Drought in Italy

Anomalously low soil moisture prevails in central Italy. Scientists use satellite information to monitor the drought that swept the country.

Natural fires, scarcity of water and damage to agriculture by billions of euros are only part of the impact of the summer drought on Italy. News about the possible rationing of water consumption in Rome has already spread all over the world.
Local authorities work to mitigate the effects of drought, and scientists look up to the sky to get answers.

Satellite data show that the soil in southern Tuscany has been drier than usual since December 2016. A similar situation was observed in 2007 and 2012.
“In the first six months of 2017, less than half of the average rainfall in central Italy fell,” said Luca Broca from the Geohydrological Research Institute.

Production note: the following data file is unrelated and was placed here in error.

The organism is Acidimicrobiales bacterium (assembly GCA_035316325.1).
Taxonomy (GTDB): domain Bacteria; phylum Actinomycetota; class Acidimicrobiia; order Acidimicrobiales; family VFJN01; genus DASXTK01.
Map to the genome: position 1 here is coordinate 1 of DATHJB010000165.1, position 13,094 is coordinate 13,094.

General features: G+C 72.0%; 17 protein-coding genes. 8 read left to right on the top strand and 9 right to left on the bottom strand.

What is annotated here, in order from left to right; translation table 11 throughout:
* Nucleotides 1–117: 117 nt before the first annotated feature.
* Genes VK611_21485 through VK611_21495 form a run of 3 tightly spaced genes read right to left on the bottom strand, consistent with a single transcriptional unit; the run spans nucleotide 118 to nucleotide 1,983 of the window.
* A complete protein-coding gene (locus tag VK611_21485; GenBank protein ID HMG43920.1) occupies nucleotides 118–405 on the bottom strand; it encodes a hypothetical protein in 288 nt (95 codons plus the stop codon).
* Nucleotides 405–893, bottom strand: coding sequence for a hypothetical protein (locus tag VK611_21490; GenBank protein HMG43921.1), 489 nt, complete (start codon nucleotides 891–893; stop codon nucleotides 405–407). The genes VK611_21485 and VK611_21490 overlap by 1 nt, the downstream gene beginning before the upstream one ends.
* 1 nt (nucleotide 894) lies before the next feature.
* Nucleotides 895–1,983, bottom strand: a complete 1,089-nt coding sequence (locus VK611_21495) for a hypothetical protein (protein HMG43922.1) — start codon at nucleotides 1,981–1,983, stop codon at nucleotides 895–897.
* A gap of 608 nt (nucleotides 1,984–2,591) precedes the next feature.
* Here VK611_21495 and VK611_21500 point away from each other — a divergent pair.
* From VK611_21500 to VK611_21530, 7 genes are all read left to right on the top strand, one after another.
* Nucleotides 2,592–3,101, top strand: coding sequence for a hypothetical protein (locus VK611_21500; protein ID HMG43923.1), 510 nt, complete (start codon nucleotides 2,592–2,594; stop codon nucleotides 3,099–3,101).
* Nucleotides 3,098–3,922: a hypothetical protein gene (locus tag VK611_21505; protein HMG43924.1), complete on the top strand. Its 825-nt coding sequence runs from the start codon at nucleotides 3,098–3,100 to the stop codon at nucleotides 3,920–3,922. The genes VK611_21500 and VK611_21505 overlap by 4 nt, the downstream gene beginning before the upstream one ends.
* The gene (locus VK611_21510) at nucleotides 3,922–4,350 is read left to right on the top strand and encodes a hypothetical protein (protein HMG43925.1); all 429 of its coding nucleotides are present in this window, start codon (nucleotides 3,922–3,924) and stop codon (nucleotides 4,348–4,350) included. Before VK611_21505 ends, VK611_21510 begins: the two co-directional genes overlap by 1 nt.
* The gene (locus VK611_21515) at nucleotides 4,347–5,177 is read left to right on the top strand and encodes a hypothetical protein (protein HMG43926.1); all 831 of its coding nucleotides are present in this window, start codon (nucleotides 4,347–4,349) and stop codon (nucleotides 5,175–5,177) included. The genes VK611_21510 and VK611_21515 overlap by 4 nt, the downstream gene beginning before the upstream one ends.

“The combination of low precipitation and high temperatures has led to drought, and we need a significant amount of rain to recover the water lost in the last 8 months.”

Italy is not the only country affected by the drought this summer: France and the countries of the Balkan Peninsula also experienced extreme heat and low precipitation. But central Italy surpasses the rest of Europe in an abnormally low level of soil moisture.

Information on soil moisture is collected by satellite radars measuring microwaves reflected from the surface of the Earth. The intensity of the signal depends on the volume of water in the soil.

Other sensors on satellites can observe the effect of drought on the water level in the lakes.

Approximately 30 km north-west of Rome, Bracciano Lake is experiencing a significant loss of water. The retreating coastline is so noticeable that it was seen by satellites, which means a reduced supply of water for Rome.